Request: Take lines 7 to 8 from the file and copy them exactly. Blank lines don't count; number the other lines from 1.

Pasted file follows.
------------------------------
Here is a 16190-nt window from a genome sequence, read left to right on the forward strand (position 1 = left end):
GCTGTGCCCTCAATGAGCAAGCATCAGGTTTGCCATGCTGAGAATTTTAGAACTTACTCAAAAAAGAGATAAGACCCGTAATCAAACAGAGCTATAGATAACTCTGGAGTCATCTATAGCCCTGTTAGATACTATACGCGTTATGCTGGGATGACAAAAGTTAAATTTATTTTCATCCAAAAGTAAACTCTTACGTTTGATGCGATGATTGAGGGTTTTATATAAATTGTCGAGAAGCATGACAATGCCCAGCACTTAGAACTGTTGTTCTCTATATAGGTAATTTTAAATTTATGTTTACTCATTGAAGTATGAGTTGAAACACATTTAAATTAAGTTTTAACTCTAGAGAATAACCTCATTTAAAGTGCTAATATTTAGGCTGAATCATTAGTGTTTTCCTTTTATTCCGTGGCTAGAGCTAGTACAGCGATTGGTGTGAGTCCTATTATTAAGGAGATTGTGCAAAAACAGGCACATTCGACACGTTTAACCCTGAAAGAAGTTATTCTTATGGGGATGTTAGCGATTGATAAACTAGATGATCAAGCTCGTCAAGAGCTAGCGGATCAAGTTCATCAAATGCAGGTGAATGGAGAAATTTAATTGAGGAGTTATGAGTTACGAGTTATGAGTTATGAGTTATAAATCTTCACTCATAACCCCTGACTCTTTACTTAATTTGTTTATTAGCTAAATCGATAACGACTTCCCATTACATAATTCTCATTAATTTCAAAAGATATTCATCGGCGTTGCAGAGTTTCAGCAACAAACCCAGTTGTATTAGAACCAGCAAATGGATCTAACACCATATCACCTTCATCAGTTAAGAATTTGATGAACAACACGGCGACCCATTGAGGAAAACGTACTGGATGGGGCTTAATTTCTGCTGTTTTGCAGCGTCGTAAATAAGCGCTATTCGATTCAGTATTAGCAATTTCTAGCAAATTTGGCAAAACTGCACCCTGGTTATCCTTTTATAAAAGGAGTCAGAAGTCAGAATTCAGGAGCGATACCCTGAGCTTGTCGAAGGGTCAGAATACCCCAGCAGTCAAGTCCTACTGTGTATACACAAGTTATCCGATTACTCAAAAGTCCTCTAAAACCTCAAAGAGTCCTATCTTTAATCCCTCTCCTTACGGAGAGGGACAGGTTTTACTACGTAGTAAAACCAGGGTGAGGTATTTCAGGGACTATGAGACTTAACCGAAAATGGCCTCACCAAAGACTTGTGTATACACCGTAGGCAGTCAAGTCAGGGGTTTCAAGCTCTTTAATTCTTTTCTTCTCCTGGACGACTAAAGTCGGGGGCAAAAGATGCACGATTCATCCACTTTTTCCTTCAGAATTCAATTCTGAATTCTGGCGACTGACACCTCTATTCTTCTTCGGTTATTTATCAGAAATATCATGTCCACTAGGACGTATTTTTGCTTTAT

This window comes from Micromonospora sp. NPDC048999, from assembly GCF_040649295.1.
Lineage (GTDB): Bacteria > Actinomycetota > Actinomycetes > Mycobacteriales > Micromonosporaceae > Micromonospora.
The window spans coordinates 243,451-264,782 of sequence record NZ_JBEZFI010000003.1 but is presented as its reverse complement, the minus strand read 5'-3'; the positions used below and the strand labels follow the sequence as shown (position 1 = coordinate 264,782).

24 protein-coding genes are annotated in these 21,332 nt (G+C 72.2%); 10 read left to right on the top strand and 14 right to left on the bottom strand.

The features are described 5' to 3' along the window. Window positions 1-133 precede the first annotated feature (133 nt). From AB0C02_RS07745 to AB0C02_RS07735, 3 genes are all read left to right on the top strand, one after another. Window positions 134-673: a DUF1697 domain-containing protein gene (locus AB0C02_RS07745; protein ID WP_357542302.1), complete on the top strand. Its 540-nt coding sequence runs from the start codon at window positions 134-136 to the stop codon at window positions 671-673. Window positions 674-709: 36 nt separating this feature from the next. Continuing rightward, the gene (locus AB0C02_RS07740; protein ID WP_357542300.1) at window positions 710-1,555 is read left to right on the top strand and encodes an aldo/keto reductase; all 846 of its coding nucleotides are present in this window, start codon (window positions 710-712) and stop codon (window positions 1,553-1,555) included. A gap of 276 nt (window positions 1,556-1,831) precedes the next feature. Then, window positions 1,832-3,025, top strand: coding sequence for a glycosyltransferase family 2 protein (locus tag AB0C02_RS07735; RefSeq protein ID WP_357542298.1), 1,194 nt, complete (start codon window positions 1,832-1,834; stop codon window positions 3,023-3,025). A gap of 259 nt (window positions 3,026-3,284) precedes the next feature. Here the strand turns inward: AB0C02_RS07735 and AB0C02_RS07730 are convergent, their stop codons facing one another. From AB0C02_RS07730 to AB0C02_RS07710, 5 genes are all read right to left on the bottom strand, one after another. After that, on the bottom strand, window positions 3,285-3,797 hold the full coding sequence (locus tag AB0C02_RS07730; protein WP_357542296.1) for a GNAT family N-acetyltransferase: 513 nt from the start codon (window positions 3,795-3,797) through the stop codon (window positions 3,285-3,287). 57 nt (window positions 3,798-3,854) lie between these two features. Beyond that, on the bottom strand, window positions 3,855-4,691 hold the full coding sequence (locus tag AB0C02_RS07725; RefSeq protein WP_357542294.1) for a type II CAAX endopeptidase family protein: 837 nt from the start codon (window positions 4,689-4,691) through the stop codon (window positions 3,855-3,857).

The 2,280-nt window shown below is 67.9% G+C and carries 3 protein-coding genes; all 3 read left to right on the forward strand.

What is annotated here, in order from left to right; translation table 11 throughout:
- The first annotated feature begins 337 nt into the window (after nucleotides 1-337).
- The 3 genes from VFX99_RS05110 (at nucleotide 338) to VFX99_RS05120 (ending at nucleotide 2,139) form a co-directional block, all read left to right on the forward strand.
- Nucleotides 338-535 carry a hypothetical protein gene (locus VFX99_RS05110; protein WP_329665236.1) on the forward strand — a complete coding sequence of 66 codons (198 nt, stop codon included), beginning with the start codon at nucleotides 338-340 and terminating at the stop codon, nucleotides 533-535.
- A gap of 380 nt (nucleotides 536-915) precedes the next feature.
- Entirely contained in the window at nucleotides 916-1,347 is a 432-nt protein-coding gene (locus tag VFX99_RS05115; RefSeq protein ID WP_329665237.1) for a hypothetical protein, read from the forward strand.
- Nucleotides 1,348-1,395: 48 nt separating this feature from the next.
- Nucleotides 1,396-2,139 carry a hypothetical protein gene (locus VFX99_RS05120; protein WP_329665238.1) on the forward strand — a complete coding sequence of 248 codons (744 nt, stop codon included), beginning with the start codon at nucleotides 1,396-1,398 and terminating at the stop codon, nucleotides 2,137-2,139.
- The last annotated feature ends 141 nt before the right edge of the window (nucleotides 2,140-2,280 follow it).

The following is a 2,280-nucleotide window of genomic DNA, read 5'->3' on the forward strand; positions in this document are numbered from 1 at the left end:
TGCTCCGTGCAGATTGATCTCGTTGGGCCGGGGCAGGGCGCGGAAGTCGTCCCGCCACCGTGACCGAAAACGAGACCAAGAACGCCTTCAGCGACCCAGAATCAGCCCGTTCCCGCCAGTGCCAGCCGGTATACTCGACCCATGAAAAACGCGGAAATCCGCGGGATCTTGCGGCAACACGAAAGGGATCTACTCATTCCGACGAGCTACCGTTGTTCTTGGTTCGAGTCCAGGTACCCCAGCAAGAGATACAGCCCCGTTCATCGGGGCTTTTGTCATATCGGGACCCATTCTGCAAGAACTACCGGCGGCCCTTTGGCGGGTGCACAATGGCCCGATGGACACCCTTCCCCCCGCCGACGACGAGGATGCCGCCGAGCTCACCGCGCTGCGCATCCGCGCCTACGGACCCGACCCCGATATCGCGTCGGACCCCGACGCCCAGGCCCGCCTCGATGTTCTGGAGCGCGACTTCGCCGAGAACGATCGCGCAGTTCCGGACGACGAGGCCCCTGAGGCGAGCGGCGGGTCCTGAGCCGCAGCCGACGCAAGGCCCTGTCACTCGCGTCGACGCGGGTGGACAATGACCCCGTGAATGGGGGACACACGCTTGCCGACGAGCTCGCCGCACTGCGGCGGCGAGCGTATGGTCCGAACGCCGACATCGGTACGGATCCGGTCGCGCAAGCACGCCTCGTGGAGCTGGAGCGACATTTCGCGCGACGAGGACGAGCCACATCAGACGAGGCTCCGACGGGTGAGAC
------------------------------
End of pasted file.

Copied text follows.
The features are described 5' to 3' along the window. Window positions 1-133 precede the first annotated feature (133 nt). From AB0C02_RS07745 to AB0C02_RS07735, 3 genes are all read left to right on the top strand, one after another. Window positions 134-673: a DUF1697 domain-containing protein gene (locus AB0C02_RS07745; protein ID WP_357542302.1), complete on the top strand. Its 540-nt coding sequence runs from the start codon at window positions 134-136 to the stop codon at window positions 671-673. Window positions 674-709: 36 nt separating this feature from the next. Continuing rightward, the gene (locus AB0C02_RS07740; protein ID WP_357542300.1) at window positions 710-1,555 is read left to right on the top strand and encodes an aldo/keto reductase; all 846 of its coding nucleotides are present in this window, start codon (window positions 710-712) and stop codon (window positions 1,553-1,555) included. A gap of 276 nt (window positions 1,556-1,831) precedes the next feature. Then, window positions 1,832-3,025, top strand: coding sequence for a glycosyltransferase family 2 protein (locus tag AB0C02_RS07735; RefSeq protein ID WP_357542298.1), 1,194 nt, complete (start codon window positions 1,832-1,834; stop codon window positions 3,023-3,025). A gap of 259 nt (window positions 3,026-3,284) precedes the next feature. Here the strand turns inward: AB0C02_RS07735 and AB0C02_RS07730 are convergent, their stop codons facing one another. From AB0C02_RS07730 to AB0C02_RS07710, 5 genes are all read right to left on the bottom strand, one after another. After that, on the bottom strand, window positions 3,285-3,797 hold the full coding sequence (locus tag AB0C02_RS07730; protein WP_357542296.1) for a GNAT family N-acetyltransferase: 513 nt from the start codon (window positions 3,795-3,797) through the stop codon (window positions 3,285-3,287). 57 nt (window positions 3,798-3,854) lie between these two features. Beyond that, on the bottom strand, window positions 3,855-4,691 hold the full coding sequence (locus tag AB0C02_RS07725; RefSeq protein WP_357542294.1) for a type II CAAX endopeptidase family protein: 837 nt from the start codon (window positions 4,689-4,691) through the stop codon (window positions 3,855-3,857).

The 2,280-nt window shown below is 67.9% G+C and carries 3 protein-coding genes; all 3 read left to right on the forward strand.